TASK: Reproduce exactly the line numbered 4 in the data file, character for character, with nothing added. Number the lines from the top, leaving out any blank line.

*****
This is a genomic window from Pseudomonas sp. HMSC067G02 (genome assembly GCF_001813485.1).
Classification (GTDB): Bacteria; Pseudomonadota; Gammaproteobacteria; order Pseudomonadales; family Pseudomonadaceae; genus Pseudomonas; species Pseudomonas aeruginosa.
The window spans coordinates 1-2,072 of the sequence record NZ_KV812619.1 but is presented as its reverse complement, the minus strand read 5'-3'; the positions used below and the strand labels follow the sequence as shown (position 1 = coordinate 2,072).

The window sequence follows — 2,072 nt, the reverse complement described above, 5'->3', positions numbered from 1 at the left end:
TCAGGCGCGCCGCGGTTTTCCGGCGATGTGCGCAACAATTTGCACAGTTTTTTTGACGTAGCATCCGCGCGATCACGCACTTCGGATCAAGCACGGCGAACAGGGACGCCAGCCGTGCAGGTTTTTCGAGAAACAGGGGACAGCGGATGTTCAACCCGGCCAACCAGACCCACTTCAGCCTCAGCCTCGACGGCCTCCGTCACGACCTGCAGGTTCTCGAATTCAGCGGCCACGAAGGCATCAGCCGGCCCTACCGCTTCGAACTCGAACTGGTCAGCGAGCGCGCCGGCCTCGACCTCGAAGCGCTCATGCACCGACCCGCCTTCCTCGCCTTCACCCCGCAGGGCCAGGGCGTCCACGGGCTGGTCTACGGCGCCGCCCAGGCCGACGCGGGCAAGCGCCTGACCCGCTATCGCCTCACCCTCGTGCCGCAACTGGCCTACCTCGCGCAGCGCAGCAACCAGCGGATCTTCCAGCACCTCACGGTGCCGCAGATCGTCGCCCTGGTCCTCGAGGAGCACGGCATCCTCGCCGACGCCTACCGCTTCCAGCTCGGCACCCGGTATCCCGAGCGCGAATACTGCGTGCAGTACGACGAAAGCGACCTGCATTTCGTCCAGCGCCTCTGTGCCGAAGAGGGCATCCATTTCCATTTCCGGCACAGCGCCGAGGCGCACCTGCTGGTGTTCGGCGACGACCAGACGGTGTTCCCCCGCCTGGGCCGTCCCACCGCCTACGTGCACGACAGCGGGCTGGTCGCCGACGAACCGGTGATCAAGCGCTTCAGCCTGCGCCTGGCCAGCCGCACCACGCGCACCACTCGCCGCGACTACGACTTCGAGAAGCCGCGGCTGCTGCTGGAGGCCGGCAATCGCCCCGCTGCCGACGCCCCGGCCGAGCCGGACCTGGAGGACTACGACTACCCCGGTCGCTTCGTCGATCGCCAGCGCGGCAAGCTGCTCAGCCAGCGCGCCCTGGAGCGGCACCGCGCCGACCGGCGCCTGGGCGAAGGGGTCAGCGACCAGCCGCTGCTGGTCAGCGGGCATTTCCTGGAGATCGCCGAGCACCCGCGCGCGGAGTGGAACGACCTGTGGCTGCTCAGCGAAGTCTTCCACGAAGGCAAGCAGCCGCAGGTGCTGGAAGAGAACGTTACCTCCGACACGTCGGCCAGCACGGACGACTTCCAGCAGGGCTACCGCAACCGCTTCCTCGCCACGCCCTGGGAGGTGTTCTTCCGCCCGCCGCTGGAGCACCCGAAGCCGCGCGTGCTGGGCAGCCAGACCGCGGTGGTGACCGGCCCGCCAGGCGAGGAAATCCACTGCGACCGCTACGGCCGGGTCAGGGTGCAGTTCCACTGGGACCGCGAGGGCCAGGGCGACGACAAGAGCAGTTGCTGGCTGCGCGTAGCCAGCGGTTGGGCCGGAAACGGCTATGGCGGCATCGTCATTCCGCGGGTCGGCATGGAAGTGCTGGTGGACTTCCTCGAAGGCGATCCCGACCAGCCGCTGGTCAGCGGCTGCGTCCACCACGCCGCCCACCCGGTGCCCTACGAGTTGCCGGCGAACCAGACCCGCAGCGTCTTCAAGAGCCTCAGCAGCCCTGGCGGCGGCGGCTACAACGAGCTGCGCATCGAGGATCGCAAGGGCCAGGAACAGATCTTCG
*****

The window sequence follows — 2,072 nt, the reverse complement described above, 5'->3', positions numbered from 1 at the left end: